Cardinal Faulhaber was a bare-faced liar. Kevin Spicer meticulously shows at least 180 Catholic priests actively supported the Nazis up to and including spying on other clergy for the fascists. Beyond these 180, there was a vast network of sympathetic priests and Bishops who quietly supported the Reich.
They celebrated the oppression of Jews and blessed Nazi flags. How these priests could be won to fascism and be tolerated by their superiors was due to a commonality between Nazism and Catholicism: hatred of Jews.
Where they differed was in how to deal with Jews. The Nazis wanted to kill them, the Catholics wanted to baptise them and “save their souls”.
Also, Nazi social totalitarianism conflicted with Catholic social domination through schools and its other structures. So, while the relationship was not perfectly harmonious, the overlap of ideology allowed for enough of a commonality of interests that the Church did not lead a resistance to the Nazis.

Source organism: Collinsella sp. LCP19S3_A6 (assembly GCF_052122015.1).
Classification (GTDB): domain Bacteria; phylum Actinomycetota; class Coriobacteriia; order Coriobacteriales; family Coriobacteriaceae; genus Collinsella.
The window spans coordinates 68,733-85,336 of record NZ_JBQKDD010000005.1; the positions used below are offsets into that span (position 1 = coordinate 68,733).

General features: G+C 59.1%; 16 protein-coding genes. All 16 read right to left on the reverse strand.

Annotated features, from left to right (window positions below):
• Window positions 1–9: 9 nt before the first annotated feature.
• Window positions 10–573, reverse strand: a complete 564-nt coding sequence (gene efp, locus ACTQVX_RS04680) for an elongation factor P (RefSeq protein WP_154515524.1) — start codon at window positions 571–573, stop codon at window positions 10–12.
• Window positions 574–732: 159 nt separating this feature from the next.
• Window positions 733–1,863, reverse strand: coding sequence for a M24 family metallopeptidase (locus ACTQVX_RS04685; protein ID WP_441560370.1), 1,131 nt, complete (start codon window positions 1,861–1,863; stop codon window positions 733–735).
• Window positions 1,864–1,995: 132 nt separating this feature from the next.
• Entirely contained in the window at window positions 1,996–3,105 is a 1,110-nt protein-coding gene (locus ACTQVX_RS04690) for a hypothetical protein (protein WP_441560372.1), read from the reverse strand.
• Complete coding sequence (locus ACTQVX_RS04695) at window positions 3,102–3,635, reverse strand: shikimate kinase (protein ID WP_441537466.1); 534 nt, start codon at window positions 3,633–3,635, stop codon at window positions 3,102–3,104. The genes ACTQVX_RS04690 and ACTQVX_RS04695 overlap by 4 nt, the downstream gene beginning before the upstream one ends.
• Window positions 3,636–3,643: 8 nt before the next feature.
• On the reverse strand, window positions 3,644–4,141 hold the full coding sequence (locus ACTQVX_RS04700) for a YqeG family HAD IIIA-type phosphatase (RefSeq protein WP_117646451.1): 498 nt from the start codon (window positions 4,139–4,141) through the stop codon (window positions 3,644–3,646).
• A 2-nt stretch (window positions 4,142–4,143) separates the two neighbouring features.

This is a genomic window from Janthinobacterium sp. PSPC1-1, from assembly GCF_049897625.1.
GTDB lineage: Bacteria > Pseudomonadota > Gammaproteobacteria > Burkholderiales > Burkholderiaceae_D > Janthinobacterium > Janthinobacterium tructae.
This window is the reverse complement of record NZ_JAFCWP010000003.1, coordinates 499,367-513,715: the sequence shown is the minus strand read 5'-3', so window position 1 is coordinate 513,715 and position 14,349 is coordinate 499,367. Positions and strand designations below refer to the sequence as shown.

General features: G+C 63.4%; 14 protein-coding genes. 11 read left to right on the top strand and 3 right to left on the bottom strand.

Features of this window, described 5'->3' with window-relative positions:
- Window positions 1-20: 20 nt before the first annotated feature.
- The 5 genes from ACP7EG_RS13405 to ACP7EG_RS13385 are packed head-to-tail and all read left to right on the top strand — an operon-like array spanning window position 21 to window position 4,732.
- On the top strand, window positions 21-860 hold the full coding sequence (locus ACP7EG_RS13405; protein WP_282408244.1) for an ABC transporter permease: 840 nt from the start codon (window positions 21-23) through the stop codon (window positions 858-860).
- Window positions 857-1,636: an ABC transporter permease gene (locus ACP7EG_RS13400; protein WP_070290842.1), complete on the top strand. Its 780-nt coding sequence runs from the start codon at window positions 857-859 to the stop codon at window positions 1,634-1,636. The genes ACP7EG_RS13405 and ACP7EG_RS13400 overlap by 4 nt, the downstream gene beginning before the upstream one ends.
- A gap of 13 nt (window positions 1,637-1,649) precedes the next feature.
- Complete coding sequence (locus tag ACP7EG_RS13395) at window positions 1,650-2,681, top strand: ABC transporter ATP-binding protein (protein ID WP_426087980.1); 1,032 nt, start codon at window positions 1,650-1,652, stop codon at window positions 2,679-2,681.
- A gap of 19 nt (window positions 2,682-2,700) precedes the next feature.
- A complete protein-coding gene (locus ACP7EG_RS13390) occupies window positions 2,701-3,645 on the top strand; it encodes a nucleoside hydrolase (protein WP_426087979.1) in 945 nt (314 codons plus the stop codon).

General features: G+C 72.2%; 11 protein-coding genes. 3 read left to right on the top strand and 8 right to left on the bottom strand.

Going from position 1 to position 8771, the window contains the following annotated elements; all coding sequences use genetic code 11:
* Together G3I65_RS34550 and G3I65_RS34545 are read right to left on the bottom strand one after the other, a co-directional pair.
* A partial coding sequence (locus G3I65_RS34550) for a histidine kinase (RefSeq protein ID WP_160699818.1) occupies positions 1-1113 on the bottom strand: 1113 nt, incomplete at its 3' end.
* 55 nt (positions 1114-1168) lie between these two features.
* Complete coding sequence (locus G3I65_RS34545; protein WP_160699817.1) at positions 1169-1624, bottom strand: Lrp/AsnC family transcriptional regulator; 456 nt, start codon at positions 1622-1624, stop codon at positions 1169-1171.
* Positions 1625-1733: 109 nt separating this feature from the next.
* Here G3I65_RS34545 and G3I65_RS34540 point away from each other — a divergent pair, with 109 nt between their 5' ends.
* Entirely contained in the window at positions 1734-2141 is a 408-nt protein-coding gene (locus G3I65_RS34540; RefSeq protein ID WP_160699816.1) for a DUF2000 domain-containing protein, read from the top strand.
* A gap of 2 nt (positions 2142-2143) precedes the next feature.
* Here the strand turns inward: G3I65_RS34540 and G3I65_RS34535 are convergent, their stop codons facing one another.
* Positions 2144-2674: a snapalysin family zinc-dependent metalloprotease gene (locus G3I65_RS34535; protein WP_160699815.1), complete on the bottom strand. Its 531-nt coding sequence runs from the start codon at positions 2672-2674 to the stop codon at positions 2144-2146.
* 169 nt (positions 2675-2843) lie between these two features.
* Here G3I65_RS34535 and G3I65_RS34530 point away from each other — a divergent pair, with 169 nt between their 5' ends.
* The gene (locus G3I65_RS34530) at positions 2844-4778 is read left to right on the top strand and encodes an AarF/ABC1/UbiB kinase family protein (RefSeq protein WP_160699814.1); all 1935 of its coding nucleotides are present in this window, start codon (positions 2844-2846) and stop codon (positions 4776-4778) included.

Catholic Church resistance?
Not all priests were collaborators. Previously, Spicer has written of priests who opposed the Nazis, at the expense of their lives.
Today, as part of Pope Benedict’s beatification push for Pius XII, archivists have been delving deep into Vatican records. The Vatican now claims that a document has been found showing that Pius ordered Catholic clergy to resist the Nazis.
If true, there is no evidence that people were aware of it at the time. It could be that the Vatican is self-servingly using partial evidence.
Approximately around the same time that Murphy was chatting with Cardinal Faulhaber, Kurt Becher was arrested and charged with war crimes for his part in the mass murder of Hungarian Jews. Luckily he had Rezso Kasztner, a skilled lawyer, to speak in his defence at the War Crimes Tribunal, effectively acting as his defence attorney. Kasztner was “repaying a debt of honour”, says Anna Porter.